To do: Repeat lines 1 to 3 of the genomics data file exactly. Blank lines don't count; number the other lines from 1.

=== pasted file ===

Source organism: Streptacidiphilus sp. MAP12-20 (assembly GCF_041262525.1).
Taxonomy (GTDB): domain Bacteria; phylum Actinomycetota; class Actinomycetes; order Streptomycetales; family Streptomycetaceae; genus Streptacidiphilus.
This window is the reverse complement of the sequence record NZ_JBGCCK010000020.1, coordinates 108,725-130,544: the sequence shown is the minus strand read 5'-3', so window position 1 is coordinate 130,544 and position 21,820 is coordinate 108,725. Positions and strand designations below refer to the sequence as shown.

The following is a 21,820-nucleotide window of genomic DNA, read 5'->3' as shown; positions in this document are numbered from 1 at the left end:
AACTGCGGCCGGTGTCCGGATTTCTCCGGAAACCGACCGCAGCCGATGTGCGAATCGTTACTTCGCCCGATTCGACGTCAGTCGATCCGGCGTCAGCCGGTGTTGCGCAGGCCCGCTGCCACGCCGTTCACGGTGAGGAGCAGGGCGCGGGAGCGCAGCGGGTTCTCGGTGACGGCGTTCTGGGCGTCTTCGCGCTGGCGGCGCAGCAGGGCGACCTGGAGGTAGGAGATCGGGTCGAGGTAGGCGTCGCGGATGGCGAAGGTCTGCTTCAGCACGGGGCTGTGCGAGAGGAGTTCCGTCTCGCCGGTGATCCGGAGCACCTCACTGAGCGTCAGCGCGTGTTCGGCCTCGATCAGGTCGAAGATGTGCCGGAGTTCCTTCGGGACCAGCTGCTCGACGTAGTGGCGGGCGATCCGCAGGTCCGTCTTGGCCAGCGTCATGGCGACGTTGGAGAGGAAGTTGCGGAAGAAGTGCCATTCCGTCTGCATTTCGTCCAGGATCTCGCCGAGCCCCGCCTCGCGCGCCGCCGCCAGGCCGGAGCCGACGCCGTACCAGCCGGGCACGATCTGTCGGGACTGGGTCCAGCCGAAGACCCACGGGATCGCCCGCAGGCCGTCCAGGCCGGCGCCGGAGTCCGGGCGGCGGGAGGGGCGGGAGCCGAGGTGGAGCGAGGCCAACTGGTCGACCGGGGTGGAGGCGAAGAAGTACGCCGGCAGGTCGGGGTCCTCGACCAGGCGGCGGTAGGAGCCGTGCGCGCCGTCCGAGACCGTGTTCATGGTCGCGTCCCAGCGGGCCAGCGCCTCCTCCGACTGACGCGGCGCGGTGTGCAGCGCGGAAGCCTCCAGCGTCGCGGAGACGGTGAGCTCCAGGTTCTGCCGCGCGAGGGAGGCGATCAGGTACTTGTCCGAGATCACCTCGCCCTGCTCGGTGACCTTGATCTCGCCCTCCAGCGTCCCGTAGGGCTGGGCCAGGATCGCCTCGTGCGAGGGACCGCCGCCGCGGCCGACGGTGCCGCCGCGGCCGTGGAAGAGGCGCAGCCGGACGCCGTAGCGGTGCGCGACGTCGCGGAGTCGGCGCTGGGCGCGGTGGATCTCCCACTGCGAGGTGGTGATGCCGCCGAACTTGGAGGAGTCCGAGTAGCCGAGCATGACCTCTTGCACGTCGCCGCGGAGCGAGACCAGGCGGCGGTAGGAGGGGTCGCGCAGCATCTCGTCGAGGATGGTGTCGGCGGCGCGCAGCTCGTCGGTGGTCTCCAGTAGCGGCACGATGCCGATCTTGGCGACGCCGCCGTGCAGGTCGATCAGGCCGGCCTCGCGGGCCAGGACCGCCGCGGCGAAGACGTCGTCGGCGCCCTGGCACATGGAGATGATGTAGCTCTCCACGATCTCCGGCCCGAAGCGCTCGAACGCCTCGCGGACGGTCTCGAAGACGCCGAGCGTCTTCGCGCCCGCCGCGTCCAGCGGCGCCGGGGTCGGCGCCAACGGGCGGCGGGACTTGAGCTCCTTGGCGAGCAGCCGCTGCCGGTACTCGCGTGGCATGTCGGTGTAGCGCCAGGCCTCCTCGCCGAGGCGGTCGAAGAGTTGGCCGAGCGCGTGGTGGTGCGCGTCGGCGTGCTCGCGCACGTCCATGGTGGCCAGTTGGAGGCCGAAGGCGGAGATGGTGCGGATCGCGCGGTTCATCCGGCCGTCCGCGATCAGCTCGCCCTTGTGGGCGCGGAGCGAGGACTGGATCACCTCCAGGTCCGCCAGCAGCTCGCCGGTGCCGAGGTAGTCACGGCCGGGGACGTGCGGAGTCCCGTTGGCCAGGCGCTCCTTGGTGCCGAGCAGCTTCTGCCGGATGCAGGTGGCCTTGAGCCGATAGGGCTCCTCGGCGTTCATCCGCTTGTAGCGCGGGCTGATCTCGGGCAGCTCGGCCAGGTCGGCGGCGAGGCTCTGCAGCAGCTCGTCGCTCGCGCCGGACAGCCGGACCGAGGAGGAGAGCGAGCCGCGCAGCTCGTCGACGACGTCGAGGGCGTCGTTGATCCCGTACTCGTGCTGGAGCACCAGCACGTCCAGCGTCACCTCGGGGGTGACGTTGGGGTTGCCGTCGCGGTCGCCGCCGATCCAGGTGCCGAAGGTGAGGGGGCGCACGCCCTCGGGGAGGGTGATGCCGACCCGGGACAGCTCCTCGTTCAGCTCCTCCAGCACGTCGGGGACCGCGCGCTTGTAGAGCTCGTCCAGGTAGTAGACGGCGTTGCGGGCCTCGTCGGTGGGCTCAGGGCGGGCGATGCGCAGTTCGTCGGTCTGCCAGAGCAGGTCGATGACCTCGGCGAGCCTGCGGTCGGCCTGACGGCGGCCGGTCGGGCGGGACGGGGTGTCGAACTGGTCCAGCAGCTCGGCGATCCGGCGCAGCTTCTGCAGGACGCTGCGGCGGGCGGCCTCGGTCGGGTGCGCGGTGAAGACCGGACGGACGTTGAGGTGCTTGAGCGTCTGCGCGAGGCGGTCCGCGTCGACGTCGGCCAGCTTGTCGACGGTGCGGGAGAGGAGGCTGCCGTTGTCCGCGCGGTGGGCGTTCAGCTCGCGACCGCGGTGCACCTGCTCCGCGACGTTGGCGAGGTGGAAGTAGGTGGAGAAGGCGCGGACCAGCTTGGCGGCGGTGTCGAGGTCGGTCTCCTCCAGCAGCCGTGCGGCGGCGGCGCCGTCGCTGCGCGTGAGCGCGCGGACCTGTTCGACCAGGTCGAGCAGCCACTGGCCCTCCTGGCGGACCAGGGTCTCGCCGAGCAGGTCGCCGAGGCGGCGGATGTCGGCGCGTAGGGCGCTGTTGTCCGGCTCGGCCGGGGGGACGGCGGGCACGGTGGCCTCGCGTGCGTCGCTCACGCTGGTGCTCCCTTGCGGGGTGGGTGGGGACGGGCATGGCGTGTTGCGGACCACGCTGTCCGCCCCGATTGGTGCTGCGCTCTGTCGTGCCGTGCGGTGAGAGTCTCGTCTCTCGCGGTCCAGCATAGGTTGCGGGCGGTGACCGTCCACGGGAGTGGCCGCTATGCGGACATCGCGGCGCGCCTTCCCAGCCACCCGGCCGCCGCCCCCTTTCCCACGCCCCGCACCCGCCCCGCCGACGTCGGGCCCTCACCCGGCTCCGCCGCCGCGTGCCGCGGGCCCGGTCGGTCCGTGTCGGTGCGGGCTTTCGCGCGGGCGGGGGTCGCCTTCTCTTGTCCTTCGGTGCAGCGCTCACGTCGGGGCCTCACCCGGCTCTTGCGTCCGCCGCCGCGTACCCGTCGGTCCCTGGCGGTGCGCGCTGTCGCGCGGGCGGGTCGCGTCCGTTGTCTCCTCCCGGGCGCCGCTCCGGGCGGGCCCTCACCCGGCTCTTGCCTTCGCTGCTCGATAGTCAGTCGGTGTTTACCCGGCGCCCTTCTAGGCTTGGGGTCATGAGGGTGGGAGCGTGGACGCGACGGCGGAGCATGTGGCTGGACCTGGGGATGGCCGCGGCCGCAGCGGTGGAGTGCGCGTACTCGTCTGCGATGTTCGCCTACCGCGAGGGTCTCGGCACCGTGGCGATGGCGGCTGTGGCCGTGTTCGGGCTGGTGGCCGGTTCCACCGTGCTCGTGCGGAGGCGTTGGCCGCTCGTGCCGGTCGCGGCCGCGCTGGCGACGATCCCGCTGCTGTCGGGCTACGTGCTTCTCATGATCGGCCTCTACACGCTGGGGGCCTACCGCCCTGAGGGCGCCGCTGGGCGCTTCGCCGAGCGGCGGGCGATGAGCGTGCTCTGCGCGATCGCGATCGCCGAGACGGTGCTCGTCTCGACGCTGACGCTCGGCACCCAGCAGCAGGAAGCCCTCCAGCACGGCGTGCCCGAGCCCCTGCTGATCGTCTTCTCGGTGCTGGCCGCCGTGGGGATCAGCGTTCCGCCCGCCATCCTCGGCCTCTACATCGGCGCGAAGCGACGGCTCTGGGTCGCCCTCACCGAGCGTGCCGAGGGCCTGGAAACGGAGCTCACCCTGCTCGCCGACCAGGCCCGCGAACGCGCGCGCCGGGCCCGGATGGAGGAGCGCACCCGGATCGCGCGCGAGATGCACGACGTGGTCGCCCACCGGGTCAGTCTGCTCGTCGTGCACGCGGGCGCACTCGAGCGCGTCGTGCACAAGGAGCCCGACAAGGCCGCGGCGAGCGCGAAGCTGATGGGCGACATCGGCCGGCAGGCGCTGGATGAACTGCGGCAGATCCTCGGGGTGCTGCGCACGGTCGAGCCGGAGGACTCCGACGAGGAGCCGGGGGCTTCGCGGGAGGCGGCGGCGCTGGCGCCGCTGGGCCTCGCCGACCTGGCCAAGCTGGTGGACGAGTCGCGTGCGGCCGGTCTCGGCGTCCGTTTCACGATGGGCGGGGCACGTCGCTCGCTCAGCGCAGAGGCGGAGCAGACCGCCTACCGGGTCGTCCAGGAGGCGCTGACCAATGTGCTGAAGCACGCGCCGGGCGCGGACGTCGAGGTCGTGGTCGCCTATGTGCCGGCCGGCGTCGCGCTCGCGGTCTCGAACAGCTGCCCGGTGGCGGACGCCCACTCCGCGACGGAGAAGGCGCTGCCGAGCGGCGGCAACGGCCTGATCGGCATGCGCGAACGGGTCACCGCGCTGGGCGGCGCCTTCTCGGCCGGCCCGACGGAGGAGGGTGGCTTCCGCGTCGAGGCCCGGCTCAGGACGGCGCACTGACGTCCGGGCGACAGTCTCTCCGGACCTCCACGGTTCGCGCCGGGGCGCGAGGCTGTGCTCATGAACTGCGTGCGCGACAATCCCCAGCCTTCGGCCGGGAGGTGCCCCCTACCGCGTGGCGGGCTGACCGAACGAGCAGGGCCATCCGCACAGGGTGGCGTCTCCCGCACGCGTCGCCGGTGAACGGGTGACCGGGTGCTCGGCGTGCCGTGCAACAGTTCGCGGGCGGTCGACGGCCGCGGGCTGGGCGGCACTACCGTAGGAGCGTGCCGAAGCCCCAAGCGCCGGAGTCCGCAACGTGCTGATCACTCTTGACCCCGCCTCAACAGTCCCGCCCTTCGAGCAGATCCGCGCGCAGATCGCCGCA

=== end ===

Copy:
Source organism: Streptacidiphilus sp. MAP12-20 (assembly GCF_041262525.1).
Taxonomy (GTDB): domain Bacteria; phylum Actinomycetota; class Actinomycetes; order Streptomycetales; family Streptomycetaceae; genus Streptacidiphilus.
This window is the reverse complement of the sequence record NZ_JBGCCK010000020.1, coordinates 108,725-130,544: the sequence shown is the minus strand read 5'-3', so window position 1 is coordinate 130,544 and position 21,820 is coordinate 108,725. Positions and strand designations below refer to the sequence as shown.